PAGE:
The poet writes that Phoebus makes haste and wants to be gone, but she hopes he will stay so she can pour out the “woeful accents of my doleful sound.” She hopes that he will stop at this particular errand along his route, as his presence would be a boon for her. She is the sorrowful “widowed wife,” full of bleak thoughts, tears, moans, and fears. She wonders, if her husband loves her, why does he not abide here?
She implores anyone who can count the stars, the grasses, the sands, or the motes in the sunshine to count her tears and sighs. They might also count her steps. She knows that others glimpse the sun and are happy, but for her, she tells Phoebus that when he returns, he will witness “chaos blacker than the first.” She wants Phoebus to warn her husband that his “little world” is drowning in his absence. Only her husband can dry her tears. She wants to say more but cannot; her mind is too oppressed to utter a long tale. She allows Phoebus to move along with haste and keep in mind what she has said, and urge her husband not to stay where he is.
Summary ("Another II"):
The poet compares herself to a female deer leaping through the woods and ferns, and poking into bushes and thickets looking for its mate. This image invokes her “anxious soul,” which misses her dearest. She waits, filled with doubts and fears, hoping to hear her husband’s voice or see his face. She is like the “pensive dove” moaning the absence of her mate; she feels like a turtledove calling out for her love and hoping for his safe return. She also compares herself to a mullet longing for her companion fish; she will throw herself on the shore and expire in his presence - unable to survive because he has been captured by fishermen.
Now that her husband is gone, the poet writes, she lives a "joyless life." She is still a wife but does not feel like one. Force is keeping her apart from her husband. She calls for him to return, using pet names, like her dear, her love, her hind, her dove, and her mullet. She laments that his substance is gone and only her dreams remain. She wants to be with her husband as if they were two turtledoves roosting or two mullets swimming in the river, united until they die.
These two poems are usually published and read as a pair. They are similar to “To My Dear and Loving Husband” and “A Letter to her Husband, absent upon Publick Employment” in that Anne Bradstreet expresses her most intimate feelings of love and her desire for her husband. These pieces are from her later, more private period of poetry and she may not have intended them for public attention.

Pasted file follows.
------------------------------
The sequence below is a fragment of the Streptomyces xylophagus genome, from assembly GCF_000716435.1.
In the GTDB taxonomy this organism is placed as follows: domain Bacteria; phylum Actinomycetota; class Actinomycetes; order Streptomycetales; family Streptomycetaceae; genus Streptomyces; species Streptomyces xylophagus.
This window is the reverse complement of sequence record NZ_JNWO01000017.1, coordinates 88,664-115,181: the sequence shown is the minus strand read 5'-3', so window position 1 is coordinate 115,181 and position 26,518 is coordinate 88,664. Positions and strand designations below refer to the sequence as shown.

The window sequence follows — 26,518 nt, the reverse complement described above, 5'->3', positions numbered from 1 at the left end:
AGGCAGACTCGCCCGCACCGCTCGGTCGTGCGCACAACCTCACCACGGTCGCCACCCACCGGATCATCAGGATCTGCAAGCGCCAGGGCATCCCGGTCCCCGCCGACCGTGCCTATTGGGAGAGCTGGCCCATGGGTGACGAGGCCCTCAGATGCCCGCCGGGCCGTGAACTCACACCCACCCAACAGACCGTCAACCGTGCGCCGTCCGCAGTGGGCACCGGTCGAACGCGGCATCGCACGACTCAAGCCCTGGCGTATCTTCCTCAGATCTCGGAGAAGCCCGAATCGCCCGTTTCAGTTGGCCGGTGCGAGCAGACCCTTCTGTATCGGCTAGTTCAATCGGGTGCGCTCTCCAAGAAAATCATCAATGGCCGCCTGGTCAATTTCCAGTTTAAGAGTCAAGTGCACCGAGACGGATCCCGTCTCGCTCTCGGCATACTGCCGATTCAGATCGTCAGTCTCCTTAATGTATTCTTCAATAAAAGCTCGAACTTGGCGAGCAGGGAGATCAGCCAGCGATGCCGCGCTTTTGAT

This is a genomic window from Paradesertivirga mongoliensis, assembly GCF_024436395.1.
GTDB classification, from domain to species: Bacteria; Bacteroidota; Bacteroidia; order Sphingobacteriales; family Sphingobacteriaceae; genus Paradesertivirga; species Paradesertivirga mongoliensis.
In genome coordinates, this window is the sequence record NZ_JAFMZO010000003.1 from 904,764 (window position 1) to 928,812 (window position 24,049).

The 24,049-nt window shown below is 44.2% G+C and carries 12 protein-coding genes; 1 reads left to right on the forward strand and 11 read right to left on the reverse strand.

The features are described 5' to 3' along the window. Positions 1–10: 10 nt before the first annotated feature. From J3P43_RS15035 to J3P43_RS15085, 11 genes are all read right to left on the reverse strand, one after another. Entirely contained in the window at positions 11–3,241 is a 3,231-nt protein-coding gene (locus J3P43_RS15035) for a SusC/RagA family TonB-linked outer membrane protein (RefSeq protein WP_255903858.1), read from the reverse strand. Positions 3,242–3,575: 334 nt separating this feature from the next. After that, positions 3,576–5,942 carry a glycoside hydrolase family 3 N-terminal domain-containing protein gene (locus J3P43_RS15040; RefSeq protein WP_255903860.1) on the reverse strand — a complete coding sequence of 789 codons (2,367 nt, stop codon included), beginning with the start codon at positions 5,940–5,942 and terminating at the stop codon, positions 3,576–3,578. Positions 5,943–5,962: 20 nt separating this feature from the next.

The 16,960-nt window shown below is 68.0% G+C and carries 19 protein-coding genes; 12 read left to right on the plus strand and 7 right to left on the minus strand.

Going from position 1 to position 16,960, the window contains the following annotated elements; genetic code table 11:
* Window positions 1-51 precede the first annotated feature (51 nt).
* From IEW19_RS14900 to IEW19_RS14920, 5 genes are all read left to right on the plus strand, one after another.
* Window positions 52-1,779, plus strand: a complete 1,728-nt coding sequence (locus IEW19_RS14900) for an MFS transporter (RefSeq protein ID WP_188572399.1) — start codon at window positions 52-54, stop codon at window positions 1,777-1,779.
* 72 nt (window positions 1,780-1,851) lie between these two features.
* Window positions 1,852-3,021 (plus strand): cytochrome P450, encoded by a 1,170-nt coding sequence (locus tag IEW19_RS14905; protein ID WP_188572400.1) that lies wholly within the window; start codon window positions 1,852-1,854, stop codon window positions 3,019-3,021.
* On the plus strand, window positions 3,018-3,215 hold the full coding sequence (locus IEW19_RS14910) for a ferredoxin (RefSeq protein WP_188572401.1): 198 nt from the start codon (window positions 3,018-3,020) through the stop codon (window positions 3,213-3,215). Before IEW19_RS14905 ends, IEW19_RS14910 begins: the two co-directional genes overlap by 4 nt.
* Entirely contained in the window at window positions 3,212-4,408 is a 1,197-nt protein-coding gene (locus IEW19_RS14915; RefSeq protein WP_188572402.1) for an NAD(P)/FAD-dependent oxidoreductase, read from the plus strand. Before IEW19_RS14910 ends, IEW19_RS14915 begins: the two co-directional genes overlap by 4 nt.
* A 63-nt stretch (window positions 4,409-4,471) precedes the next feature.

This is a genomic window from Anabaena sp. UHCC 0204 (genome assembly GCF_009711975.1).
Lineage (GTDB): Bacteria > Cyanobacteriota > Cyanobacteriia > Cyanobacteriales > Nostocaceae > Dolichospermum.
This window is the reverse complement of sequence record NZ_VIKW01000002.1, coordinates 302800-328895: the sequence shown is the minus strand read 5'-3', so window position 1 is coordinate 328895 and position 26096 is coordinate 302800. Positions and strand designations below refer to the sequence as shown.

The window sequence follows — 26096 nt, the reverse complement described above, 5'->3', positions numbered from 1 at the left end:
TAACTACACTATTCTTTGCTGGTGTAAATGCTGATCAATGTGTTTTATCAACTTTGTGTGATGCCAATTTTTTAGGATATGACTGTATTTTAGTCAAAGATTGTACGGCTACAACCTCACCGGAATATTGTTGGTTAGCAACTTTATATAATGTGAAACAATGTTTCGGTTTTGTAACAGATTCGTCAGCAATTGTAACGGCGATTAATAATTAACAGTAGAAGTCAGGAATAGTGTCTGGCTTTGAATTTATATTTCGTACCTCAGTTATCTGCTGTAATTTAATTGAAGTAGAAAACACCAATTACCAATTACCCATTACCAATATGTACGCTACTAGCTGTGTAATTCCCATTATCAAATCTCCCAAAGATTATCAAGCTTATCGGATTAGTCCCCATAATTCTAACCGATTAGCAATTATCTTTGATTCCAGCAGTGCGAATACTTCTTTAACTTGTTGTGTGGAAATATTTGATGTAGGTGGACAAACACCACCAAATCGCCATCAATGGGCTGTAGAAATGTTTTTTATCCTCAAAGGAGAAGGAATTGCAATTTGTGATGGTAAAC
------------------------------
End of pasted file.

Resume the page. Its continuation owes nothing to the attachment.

In “Another,” the poet describes herself as widowed because her husband is away once again. She is effusive in her display of suffering, writing about her mourning in a loud and theatrical way: “woeful accents of my doleful sound,” “My dumpish thoughts, my groans, my brakish tears.” These sentiments are extremely personal, and most Puritan women would have deemed Bradstreet's words as over-the-top. Bradstreet uses metaphors of nature’s multiplicity to explain how much she loves her husband, describing it as greater than the number of stars, grains of sand, leaves in the woods, drops of rain, or grains in the fields.
The poet then explains that when Phoebus, the personification of the sun and of time, cycles back into the sky, he will witness “chaos blacker than the first.” She worries that her tears will turn her husband’s little world into a “fathom under water," because only her husband can dry the “torrents.” She hopes the Phoebus (the sun), as her messenger, will exhort her husband not to stay where he is any longer and return to her soon.
In “Another (II),” Bradstreet also writes about her sorrow at being left alone when her husband goes away. She compares herself to a hind and her husband to a deer, which, as critic Randall Huff writes, is “an emblem of virility.” The poet continues this comparison for many lines, describing herself rooting through nooks, bushes, and ferns in her search for her missing mate. She then compares herself to a dove mourning its mate, emitting “doleful sighs and mournful coos” (doves were thought to mate for life), and a mullet (a fish) throwing herself on the shore to die after she seeing a fisherman catch her mate. Overall, Huff explains, the poem is close to “admitting the animal aspects of [Anne Bradstreet's] nature.”
In the last section of the poem, Bradstreet combines these animal metaphor with her “real” self and explains how lonely and grief-stricken she feels without her husband. Her words invoke a traditional wedding vow as she implores, “Let’s still remain but one, till death divide.” Although, as a Puritan, Bradstreet was aware that her life on Earth was supposed to serve as preparation for the afterlife, Bradstreet believes she and her husband can and should live a life full of love and harmony “at home, abroad, and everywhere.” These two poems are stirring evocations of romantic marital love in a capable and pleasing rhyme scheme.